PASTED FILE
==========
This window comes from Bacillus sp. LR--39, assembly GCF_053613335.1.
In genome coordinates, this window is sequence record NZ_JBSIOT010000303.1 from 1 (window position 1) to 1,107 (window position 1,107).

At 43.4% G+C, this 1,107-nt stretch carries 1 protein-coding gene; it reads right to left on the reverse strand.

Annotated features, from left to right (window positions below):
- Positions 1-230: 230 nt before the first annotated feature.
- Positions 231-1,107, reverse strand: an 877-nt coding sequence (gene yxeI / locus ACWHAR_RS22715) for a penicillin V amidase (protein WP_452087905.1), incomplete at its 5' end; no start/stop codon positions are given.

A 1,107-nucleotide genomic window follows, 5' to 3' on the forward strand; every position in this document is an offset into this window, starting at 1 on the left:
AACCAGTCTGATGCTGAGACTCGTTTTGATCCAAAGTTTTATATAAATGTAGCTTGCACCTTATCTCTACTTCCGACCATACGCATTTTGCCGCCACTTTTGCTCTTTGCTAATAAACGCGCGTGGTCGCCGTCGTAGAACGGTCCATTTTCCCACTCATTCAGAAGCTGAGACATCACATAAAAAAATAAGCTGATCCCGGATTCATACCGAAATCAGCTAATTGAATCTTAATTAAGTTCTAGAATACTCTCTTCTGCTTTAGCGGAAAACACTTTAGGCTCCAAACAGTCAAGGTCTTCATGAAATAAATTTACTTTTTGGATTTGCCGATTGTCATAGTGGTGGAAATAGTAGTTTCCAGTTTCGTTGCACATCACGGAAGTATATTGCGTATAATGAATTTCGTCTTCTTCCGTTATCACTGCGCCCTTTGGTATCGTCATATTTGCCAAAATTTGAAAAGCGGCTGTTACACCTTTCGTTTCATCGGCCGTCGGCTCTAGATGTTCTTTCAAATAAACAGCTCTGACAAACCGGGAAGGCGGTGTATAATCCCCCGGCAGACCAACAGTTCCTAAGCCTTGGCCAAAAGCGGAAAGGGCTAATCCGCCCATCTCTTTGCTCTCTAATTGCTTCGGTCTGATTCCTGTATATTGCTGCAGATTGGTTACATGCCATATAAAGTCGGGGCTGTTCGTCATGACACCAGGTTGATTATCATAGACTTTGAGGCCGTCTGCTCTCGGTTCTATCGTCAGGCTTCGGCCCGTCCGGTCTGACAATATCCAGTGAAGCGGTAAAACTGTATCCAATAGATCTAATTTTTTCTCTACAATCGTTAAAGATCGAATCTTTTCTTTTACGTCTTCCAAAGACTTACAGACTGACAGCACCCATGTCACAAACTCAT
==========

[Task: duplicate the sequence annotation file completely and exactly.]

This window comes from Bacillus sp. LR--39, assembly GCF_053613335.1.
In genome coordinates, this window is sequence record NZ_JBSIOT010000303.1 from 1 (window position 1) to 1,107 (window position 1,107).

At 43.4% G+C, this 1,107-nt stretch carries 1 protein-coding gene; it reads right to left on the reverse strand.

Annotated features, from left to right (window positions below):
- Positions 1-230: 230 nt before the first annotated feature.
- Positions 231-1,107, reverse strand: an 877-nt coding sequence (gene yxeI / locus ACWHAR_RS22715) for a penicillin V amidase (protein WP_452087905.1), incomplete at its 5' end; no start/stop codon positions are given.

A 1,107-nucleotide genomic window follows, 5' to 3' on the forward strand; every position in this document is an offset into this window, starting at 1 on the left:
AACCAGTCTGATGCTGAGACTCGTTTTGATCCAAAGTTTTATATAAATGTAGCTTGCACCTTATCTCTACTTCCGACCATACGCATTTTGCCGCCACTTTTGCTCTTTGCTAATAAACGCGCGTGGTCGCCGTCGTAGAACGGTCCATTTTCCCACTCATTCAGAAGCTGAGACATCACATAAAAAAATAAGCTGATCCCGGATTCATACCGAAATCAGCTAATTGAATCTTAATTAAGTTCTAGAATACTCTCTTCTGCTTTAGCGGAAAACACTTTAGGCTCCAAACAGTCAAGGTCTTCATGAAATAAATTTACTTTTTGGATTTGCCGATTGTCATAGTGGTGGAAATAGTAGTTTCCAGTTTCGTTGCACATCACGGAAGTATATTGCGTATAATGAATTTCGTCTTCTTCCGTTATCACTGCGCCCTTTGGTATCGTCATATTTGCCAAAATTTGAAAAGCGGCTGTTACACCTTTCGTTTCATCGGCCGTCGGCTCTAGATGTTCTTTCAAATAAACAGCTCTGACAAACCGGGAAGGCGGTGTATAATCCCCCGGCAGACCAACAGTTCCTAAGCCTTGGCCAAAAGCGGAAAGGGCTAATCCGCCCATCTCTTTGCTCTCTAATTGCTTCGGTCTGATTCCTGTATATTGCTGCAGATTGGTTACATGCCATATAAAGTCGGGGCTGTTCGTCATGACACCAGGTTGATTATCATAGACTTTGAGGCCGTCTGCTCTCGGTTCTATCGTCAGGCTTCGGCCCGTCCGGTCTGACAATATCCAGTGAAGCGGTAAAACTGTATCCAATAGATCTAATTTTTTCTCTACAATCGTTAAAGATCGAATCTTTTCTTTTACGTCTTCCAAAGACTTACAGACTGACAGCACCCATGTCACAAACTCAT